However, not all hope is lost. The ICC is currently investigating whether both sides of the conflict have committed crimes against humanity and war crimes, including murder, rape, forced displacement, attacks against humanitarian missions and the use of children in combat.

Humanity has learned something from past religious intolerance, in that the creation of the ICC is intrinsically related to old wars of religion, as they shaped the modern concept of international law, including human rights law.

For example, the Treaty of Westphalia, which put an end to the Thirty Years' War, is considered by many as the founding act of international law. This religious war had devastated Europe and taken the life of more than three million people, which encouraged European monarchs to inaugurate the principle "whose realm, his religion". This principle, base of the modern concept of sovereignty, sought to finish all religious hostilities between Protestants and Catholics.

Moreover, wars of religion are essential in understanding the development of the concept of "human rights". As a matter of fact, Voltaire's Treatise on Tolerance or Locke's Letter Concerning Toleration, which specifically call for religious tolerance and condemn fanaticism, are significant precursors of the 18th century concept of human rights.

This concept of human rights, so intrinsically linked with religious tolerance, respect of minorities and freedom of worship, revolutionised international law in the 20th century and fostered the development of international mechanisms to collectively address situations of fanaticism and religious violence.

Christian anti-Balaka fighters pose during a training session [AFP]

The international community was suddenly provided with jurisdictional mechanisms and new principles that allow them to intervene when intolerance prevails and atrocities are committed. Therefore, it is time for the international community to take a more proactive approach to the situation in the CAR.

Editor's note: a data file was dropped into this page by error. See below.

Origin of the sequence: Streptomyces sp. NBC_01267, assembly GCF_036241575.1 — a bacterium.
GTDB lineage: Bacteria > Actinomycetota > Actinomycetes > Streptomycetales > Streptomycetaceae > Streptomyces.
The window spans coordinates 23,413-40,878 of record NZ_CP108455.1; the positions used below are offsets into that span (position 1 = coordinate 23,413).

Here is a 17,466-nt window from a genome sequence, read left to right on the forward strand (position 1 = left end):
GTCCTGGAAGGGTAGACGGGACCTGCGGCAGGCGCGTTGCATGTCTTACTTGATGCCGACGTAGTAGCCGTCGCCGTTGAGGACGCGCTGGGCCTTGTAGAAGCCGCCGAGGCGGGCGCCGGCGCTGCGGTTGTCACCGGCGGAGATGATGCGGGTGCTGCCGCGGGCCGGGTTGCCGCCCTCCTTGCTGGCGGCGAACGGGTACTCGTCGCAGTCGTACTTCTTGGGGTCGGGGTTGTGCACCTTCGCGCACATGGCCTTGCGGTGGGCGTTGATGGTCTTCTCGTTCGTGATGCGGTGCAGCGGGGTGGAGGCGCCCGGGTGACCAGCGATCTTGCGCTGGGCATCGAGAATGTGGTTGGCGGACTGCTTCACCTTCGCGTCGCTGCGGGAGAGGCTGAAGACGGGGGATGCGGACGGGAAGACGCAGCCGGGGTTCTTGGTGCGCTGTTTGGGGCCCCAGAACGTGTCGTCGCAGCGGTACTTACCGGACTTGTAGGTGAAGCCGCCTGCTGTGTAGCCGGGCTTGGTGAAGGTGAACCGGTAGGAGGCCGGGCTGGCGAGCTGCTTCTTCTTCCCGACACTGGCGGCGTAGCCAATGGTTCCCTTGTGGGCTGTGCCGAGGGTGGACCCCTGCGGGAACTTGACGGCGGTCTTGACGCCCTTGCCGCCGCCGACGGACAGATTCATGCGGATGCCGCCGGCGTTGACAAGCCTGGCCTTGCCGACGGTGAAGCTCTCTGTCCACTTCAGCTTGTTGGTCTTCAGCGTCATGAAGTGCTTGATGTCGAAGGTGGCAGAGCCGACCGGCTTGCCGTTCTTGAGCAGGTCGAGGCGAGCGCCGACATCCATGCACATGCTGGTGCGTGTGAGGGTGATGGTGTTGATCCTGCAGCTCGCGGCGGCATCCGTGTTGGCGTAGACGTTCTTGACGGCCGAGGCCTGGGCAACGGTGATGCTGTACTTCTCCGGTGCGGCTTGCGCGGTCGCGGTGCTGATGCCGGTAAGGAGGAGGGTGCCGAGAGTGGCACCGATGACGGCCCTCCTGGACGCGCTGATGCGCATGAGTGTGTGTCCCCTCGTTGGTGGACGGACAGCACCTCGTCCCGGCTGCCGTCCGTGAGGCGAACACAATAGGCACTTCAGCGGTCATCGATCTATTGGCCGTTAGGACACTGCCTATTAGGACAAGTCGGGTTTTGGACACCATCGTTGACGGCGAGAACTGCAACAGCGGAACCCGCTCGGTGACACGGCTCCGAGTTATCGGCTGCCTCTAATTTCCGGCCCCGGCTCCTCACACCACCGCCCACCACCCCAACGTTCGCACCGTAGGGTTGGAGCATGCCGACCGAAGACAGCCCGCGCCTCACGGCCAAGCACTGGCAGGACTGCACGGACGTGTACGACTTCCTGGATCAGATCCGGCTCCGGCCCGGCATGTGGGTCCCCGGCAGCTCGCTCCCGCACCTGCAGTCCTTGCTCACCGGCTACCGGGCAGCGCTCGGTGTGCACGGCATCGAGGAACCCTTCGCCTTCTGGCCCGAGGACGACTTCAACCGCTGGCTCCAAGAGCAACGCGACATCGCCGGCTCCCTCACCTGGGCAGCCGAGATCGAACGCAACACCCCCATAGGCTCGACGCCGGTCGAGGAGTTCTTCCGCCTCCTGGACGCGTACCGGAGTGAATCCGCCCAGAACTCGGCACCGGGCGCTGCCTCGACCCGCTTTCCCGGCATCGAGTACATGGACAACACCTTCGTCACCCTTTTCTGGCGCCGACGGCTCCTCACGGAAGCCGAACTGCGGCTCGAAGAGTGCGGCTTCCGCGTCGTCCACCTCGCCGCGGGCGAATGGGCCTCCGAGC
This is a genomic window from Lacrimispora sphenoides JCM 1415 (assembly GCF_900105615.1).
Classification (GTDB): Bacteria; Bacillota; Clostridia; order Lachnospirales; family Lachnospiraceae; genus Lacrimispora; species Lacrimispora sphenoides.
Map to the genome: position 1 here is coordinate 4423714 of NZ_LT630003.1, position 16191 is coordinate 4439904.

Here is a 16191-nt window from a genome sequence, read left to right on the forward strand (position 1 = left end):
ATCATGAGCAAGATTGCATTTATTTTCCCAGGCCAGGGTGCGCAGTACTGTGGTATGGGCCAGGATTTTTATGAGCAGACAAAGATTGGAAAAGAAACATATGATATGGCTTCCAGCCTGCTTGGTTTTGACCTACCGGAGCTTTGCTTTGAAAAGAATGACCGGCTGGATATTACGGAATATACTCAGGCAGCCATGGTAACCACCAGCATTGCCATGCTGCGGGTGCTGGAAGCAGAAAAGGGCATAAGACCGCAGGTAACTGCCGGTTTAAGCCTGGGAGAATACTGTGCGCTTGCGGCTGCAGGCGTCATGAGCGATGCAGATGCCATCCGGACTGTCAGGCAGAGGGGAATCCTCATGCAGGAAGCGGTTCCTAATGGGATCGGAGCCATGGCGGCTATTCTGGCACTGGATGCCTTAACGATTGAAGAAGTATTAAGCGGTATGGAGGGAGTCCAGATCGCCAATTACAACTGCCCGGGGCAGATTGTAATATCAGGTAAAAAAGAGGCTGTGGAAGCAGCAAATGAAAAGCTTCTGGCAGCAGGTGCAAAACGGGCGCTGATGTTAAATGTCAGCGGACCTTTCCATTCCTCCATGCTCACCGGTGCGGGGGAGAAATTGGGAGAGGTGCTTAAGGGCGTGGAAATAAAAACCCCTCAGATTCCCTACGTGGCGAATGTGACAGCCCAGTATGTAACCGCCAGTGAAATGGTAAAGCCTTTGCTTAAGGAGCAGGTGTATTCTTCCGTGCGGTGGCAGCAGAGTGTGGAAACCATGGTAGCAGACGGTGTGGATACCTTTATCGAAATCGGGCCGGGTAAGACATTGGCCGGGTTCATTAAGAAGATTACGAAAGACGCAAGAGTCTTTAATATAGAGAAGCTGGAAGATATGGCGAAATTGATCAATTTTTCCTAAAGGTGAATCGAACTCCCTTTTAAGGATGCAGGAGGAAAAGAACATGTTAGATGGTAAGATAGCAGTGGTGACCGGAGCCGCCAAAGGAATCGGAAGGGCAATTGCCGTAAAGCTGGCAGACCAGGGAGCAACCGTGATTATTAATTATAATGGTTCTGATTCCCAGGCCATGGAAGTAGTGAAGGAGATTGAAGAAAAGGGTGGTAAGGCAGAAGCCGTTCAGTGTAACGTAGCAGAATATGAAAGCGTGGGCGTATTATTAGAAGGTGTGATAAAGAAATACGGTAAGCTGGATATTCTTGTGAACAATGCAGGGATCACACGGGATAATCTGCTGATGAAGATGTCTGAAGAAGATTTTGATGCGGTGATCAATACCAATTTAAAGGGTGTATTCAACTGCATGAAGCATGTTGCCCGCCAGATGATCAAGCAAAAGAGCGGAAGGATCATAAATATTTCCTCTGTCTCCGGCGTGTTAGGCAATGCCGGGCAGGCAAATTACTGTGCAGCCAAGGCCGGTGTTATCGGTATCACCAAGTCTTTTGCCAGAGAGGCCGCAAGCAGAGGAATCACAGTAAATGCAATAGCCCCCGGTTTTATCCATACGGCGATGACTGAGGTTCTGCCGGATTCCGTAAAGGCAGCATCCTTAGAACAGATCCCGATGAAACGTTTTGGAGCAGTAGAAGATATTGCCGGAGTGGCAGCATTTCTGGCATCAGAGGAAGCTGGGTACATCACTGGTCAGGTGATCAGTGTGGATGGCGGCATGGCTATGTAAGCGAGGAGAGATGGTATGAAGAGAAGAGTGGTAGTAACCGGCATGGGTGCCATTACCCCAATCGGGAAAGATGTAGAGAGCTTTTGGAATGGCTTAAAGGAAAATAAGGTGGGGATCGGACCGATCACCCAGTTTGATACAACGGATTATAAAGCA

It should support the development of the Special Criminal Court, the new hybrid tribunal established by the CAR's transitional parliament to prosecute crimes against humanity committed in the territory. This tribunal, composed of both national and international judges will complement the activities of the ICC and bring justice closer to CAR's citizens, who are the direct victims of the conflict.

The international community must financially support the creation of this court and the development of new rules and precedents to fight against impunity and protect citizens from future massacres. After all, this recent religious war could be a new opportunity for the international community to learn from past mistakes and enhance cosmopolitanism, international law, and human protection.

Today, in a world surrounded by religious fanaticism and violence, more than ever it is necessary to recover Voltaire and Locke's spirit of respect and tolerance and help create societies where men of all faiths could live in peaceful coexistence.

Toby Cadman is an international criminal law specialist. He is a barrister member at Nine Bedford Row International Chambers in London and a member of the International Criminal Bureau in The Hague.

The views expressed in this article are the author's own and do not necessarily reflect Al Jazeera's editorial policy.

Source: Al Jazeera